The gallery talk and wine tasting are free and open to the public.

 

 

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LACMA EXHIBITION

My painting #Kumo (#Cloud) will be exhibited september 14 @lacma #losangeles Los Angeles County Museum of Art

 

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SOLO EXHIBITION 'TEMPORAL' SCAD MUSEUM OF ART

 

Miya Ando exhibition: 'Temporal'

Thursday, Aug. 17-Sunday, Jan. 14, 2018SCAD Museum of Art

Savannah, GA

601 Turner Blvd.

SCAD Museum of Art presents an exhibition by Miya Ando that profiles her ongoing, finely calibrated exploration of images and materials and their cultural significance. "Temporal" brings together three significant works and series in the artist’s oeuvre, made of wood, steel and silk chiffon. The nature of these materials provides important conceptual markers and underscores the artist’s interest in the contrasts between the steadfast and the ephemeral, the secular and spiritual.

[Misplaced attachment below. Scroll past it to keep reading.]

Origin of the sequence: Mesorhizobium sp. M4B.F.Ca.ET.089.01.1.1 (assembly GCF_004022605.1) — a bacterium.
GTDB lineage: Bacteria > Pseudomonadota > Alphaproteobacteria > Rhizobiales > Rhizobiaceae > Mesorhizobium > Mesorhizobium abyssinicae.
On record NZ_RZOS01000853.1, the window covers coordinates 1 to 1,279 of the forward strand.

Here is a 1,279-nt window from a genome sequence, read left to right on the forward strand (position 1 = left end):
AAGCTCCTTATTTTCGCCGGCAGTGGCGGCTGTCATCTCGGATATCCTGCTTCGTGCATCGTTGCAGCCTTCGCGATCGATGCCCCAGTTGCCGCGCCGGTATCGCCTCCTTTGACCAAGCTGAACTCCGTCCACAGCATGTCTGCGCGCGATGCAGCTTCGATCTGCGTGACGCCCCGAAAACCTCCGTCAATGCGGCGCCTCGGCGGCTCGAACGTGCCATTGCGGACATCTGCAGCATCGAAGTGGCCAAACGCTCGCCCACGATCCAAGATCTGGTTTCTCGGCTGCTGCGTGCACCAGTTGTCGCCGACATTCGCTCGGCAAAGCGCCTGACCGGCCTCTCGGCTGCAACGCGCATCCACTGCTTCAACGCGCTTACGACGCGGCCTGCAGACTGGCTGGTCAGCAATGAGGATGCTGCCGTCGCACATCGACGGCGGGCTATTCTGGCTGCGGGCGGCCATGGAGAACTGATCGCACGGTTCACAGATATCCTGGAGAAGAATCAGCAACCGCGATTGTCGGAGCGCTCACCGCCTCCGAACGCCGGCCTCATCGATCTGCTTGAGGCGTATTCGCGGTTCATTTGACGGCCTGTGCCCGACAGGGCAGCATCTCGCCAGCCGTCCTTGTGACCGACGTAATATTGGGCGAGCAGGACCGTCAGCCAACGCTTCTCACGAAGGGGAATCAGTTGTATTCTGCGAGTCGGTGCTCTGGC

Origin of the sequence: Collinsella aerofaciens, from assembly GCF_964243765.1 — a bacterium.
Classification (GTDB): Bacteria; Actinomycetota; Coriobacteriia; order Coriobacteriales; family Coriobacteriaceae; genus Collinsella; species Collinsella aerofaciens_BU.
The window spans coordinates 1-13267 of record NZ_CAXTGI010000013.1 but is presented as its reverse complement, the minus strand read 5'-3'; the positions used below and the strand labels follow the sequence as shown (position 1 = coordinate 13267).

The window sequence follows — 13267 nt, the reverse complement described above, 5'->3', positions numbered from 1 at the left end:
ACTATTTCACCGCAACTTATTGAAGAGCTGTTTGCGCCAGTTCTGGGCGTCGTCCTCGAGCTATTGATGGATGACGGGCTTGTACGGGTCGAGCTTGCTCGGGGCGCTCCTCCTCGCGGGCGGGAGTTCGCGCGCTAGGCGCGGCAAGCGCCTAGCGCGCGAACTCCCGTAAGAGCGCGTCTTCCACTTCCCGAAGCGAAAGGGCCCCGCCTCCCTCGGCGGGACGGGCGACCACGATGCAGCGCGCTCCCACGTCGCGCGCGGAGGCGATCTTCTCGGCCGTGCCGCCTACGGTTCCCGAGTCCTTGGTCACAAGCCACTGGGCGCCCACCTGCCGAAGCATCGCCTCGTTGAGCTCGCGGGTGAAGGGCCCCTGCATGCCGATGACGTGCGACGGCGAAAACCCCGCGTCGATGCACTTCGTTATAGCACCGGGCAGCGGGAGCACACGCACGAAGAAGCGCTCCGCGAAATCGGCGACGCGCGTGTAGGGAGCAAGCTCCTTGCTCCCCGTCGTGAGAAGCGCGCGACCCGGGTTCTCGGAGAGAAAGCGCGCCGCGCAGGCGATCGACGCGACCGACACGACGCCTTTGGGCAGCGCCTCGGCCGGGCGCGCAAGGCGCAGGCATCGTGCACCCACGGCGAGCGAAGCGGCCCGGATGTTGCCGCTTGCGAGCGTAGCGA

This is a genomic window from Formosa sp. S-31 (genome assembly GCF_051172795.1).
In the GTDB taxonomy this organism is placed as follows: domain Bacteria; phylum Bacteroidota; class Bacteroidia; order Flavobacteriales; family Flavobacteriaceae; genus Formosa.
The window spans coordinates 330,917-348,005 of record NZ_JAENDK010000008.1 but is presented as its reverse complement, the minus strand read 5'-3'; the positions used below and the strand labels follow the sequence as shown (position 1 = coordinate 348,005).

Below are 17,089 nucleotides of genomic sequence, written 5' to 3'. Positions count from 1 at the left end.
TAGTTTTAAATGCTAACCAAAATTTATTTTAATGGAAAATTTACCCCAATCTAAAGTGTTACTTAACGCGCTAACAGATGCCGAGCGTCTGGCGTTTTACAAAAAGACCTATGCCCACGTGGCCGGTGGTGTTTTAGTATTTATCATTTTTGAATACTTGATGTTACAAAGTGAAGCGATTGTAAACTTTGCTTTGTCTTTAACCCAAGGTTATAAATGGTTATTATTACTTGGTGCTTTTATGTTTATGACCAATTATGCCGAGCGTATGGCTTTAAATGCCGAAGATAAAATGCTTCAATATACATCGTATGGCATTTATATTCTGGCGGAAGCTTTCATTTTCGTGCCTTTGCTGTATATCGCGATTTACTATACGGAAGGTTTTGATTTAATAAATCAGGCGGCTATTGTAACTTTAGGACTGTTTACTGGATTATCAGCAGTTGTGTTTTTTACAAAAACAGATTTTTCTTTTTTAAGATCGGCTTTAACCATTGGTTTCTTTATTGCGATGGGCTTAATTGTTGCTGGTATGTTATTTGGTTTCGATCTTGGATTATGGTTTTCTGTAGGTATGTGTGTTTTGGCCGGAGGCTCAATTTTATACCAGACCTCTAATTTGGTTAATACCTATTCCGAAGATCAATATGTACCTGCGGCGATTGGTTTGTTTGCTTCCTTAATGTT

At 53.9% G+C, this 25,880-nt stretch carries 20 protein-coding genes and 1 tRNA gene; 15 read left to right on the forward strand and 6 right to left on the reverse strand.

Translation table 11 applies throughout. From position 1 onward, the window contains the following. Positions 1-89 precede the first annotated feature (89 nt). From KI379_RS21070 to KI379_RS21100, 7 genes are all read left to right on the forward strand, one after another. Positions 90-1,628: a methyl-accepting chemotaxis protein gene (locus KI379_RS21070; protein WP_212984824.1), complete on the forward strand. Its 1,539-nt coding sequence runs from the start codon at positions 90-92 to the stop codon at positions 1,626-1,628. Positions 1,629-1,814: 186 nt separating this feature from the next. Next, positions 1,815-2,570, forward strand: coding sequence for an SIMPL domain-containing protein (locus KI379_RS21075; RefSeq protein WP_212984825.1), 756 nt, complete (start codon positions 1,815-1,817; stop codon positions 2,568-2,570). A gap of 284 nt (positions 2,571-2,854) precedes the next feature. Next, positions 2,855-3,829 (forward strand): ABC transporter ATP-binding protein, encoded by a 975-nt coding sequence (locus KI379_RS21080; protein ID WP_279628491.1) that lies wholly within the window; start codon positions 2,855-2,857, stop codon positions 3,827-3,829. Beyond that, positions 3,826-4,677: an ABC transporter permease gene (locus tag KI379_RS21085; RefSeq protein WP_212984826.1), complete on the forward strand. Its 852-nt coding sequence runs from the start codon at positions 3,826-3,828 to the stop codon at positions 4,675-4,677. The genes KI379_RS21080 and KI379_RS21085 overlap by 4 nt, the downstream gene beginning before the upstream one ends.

The recent series, "Redwood (Spirit)," pictures trees on large suspended silk chiffon panels spread throughout the exhibition space, dictating a meandering path through the exhibition. Redwoods are the tallest growing trees, and some of the world’s oldest living entities. Once spread across the globe, these ancient giants are now found in confined geographic areas. In the exhibition, the diaphanous panels appear as ghostly expressions of these redwood trees, a barely there interpretation as if it were a memory.